The Sims 4: High School Years Overview – High School Never Ends
The Sims 4 brings new depth to the teen life stage with High School Years, introducing interactive school days for teens, the drama of teen relationships, several after-school clubs, and some new hangout spots. A collaboration with Depop also introduces thrift shops, style trends, and the in-game fashion app Trendi. It’s a packed offering that is much desired after the sporadic releases of the last year, but does it live up to expectations?
Interactive school days are the core component of High School Years, with all other features built around them. Copperdale High School acts as a focal point for your teen Sims to explore relationships, find their style, and work out who they are. This is emphasised by senior game designer Jessica Croft who says, “the high school experience is the spine of the pack, while the drama, discovery, and excitement of being a teenager is the soul.”
As always, this expansion comprises build and buy items, clothing, and gameplay elements. All of these are teen-focused and blend together well to create a cohesive yet unique aesthetic. Build and buy focuses on school items as well as bedroom furniture, since a teen's bedroom is often how they express themselves. Personality is also to be found in teenage wardrobes, which is addressed with a wide range of different items, including many that mix and match well, enabling your Sims to find their own style.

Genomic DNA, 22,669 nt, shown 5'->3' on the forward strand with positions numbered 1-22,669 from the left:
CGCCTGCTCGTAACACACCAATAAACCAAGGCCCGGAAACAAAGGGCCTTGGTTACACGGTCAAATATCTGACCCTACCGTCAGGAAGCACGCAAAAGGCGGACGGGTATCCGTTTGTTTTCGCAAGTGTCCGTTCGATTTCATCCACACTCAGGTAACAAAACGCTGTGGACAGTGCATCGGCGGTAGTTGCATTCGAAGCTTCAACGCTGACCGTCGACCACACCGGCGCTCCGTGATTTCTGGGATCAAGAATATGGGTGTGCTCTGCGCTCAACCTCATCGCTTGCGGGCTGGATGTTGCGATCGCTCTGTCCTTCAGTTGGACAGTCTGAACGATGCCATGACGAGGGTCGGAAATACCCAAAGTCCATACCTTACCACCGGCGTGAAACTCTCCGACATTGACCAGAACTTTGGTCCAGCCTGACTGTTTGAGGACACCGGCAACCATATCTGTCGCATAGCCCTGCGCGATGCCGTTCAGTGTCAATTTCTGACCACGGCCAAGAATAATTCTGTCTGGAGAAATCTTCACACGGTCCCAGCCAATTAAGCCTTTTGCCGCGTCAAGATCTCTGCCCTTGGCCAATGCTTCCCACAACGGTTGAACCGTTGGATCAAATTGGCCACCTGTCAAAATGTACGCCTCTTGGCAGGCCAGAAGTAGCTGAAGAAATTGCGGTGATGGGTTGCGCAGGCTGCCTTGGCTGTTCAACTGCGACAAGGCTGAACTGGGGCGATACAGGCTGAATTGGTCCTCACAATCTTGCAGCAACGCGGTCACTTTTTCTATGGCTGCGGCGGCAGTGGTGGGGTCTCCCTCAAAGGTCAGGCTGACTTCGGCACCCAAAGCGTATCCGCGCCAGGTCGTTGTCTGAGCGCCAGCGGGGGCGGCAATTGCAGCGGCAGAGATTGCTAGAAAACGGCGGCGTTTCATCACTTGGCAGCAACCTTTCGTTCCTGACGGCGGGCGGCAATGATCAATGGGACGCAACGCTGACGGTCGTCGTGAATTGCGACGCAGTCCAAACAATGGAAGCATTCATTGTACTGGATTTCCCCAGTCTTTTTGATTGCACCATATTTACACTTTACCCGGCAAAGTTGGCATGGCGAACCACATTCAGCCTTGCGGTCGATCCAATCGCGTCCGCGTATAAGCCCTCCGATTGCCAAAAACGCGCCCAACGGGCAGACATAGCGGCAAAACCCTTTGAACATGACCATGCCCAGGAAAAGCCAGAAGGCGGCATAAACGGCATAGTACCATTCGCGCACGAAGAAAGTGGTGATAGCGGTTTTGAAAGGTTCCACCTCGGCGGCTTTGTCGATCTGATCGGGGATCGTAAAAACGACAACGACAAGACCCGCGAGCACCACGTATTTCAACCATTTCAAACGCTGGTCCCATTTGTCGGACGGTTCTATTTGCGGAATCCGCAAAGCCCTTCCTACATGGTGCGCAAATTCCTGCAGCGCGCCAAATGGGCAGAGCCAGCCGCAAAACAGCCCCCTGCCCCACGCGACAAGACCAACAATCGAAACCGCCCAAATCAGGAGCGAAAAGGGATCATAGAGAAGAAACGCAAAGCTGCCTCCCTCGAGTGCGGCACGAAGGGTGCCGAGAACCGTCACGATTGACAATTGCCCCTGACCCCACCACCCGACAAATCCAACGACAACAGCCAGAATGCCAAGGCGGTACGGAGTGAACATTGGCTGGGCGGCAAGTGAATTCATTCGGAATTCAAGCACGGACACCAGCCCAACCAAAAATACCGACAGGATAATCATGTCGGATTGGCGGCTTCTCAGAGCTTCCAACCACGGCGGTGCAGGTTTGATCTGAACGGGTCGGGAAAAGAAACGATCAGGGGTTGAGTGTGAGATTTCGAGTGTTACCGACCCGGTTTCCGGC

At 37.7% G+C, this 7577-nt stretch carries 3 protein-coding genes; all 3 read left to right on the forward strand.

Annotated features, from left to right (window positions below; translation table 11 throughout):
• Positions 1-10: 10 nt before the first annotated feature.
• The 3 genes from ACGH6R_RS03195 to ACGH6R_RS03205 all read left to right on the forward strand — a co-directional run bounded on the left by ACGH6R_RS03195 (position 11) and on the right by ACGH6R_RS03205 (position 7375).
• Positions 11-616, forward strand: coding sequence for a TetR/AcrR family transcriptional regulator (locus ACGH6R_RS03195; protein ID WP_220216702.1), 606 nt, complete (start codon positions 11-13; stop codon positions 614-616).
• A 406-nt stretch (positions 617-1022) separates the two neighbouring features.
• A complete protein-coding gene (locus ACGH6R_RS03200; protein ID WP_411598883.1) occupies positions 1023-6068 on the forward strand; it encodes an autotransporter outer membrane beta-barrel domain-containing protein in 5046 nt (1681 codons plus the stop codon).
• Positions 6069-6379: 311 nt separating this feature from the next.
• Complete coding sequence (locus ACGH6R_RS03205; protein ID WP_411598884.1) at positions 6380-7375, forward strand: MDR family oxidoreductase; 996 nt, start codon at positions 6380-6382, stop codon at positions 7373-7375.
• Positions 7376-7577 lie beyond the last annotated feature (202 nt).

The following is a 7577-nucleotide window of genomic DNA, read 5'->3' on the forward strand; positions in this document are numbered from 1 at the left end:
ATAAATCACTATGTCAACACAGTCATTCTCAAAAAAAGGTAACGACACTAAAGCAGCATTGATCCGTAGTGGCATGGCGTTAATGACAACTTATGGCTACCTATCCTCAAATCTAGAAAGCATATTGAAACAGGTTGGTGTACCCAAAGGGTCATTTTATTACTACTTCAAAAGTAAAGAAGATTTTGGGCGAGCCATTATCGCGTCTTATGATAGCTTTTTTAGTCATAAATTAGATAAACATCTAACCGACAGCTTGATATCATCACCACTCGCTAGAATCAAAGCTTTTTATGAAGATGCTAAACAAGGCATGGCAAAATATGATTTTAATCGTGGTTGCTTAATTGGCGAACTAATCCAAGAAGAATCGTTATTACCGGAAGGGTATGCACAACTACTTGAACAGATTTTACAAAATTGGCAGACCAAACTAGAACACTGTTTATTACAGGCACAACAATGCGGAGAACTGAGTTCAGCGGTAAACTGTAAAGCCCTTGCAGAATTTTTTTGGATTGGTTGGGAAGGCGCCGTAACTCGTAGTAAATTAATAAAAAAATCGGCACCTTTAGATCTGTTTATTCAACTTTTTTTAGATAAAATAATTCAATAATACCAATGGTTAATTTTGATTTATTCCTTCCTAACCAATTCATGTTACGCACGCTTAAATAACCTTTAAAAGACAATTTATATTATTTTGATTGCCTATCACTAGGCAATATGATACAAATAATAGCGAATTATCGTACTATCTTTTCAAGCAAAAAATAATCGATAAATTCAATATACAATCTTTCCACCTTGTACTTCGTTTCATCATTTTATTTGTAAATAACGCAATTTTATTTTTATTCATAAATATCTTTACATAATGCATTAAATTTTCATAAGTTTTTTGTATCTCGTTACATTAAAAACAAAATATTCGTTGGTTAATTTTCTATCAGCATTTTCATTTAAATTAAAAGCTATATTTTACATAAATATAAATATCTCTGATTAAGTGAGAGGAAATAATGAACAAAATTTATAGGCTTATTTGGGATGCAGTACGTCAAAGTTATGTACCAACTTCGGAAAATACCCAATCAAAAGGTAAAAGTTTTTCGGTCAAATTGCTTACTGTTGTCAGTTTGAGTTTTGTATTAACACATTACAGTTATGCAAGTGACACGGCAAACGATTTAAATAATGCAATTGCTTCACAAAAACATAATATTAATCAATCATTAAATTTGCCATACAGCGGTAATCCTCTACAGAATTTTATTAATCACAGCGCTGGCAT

For builders, the first thing you’ll notice is that Copperdale High School has been designed to be renovated. The default main building has three floors and includes a range of basic facilities, while the Auditorium has several states, including being decorated for prom, graduation, and a career fair. You can freely edit both lots from the world menu, without the need for cheats. This means that your teens can attend the kind of school you want, be it one with top facilities, or something far more run down. This is a huge bonus for anyone who wants to customise the school experience, or even just change around those uneven cafeteria chairs.